Gun Cleaning: Five Things You're Doing Wrong


An array of cleaning supplies I keep in inventory. Blue Wonder is one of my favorites for my competition barrels.

Cleaning is largely a personal preference. Some have their favorite concoction or the only thing they’ll ever let touch their gun. Others don’t care. I’ve seen WD-40 used exclusively as well as near rusted out cans of window cleaner. Gun cleaning is also one of those things people will argue for hours over. Here are five things you might be doing wrong when it comes to cleaning.

1. Pretending You Know Everything

No one knows everything. There are some people who come pretty close, but traditionally it’s the ignorant who aspire to educate. On the first day of my NRA Rifle Instructor course, a man—we’ll call him Bob—walked in holding an .300 Blackout AR. He was nice enough, but was quick to mention he’d built the gun himself and proceeded to gush over how wonderful it was. When we reached the cleaning portion of the class, the instructor decided to use Bob’s rifle as an example. Since Bob was so sure of his equipment, the instructor asked him to field strip and demonstrate rifle cleaning.
Instructor: “How dirty is your rifle?”

Bob: “Oh, it’s clean.”

The instructor met Bob’s response with a dubious look. I watched as Bob struggled for a minute, then started giving him instructions. “Remove the rear pin, then slide the charging handle and bolt carrier group out.” As I proceeded to instruct him in disassembling the BCG, I quickly noticed the carbon coating Bob’s hands. The instructor and I exchanging knowing looks. I was dismissed to eat my lunch and watch the rest of the festivities. It took several patches and some scrubbing to effectively “clean” Bob’s “just barely dirty” rifle, plus some instruction from a 21-year-old girl.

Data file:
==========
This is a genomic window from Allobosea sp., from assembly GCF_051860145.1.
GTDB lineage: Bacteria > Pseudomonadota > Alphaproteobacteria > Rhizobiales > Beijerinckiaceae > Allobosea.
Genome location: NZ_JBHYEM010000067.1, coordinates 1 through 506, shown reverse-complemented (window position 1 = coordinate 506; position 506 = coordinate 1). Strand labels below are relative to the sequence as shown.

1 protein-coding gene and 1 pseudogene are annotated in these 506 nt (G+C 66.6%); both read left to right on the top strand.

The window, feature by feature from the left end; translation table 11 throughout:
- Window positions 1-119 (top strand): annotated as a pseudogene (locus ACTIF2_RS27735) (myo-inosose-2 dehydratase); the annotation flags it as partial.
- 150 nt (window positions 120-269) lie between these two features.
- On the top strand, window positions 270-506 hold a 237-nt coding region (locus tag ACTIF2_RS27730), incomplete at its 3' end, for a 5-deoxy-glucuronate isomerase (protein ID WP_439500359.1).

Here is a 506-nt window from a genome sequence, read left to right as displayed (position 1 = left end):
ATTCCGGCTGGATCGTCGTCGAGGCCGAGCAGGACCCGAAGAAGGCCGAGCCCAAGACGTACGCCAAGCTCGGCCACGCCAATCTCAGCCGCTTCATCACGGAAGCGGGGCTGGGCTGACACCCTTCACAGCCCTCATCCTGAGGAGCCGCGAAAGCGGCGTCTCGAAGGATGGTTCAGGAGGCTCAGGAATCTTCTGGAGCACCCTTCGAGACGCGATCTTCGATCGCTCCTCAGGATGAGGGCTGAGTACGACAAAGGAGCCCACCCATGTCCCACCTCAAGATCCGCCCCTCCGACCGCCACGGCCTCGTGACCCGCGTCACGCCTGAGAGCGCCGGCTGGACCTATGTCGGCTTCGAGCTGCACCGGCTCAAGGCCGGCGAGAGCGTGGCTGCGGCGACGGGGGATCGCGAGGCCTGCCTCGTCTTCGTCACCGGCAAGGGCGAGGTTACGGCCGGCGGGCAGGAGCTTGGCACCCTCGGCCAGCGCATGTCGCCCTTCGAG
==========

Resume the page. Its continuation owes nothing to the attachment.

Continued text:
2. Cleaning Too Often

Wait—isn’t it bad to leave a gun dirty? Yes and no. This largely comes down to knowing your firearm. With rifles, ultimate accuracy can come with fouling. In some matches, competitors will purposely fire rounds into the ground or into a practice target just to dirty a clean barrel. Others won’t clean their firearms before a big match. I fall into this second category. As a general rule, clean your firearm before storing it for a significant length of time and often enough so carbon and build-up won’t negatively affect performance and functionality.

3. Forgetting Oil/Lube

Imagine nails on a chalkboard. Ten bucks says you’re cringing. A bone-dry firearm should elicit the same reaction. Some guns like oil more than others, but friction shouldn’t be the overbearing factor (pun intended). Actions should run smoothly.

One patch is simply not enough.

4. Using Just One Patch

One patch is not enough. Whether you are cleaning a rifle, pistol, or shotgun, it will take several wet and dry patches to properly clean a firearm, even if there are just a few shots through it. Don’t be afraid to repeat several cycles. The type of cleaner and jags/brushes you use can impact the number you need.


5. Assuming a Dirty Gun is Never the Problem

Even if you keep your gun meticulously clean, carbon rings happen, things get gummed up, debris accumulates. If pressure increases, your group size increases, or your gun starts malfunctioning, your first reaction (after ensuring the gun is safe) should be to clean the gun and check for deformities and build-up. A borescope is especially helpful for evaluating hard to reach areas in long guns.

These are only a few of the nearly innumerable things people tend to mess up. Regardless of experience, we all get lazy sometimes. Others just don’t know. Take time to protect your investments and ensure that no matter the use, your guns are in good, working order.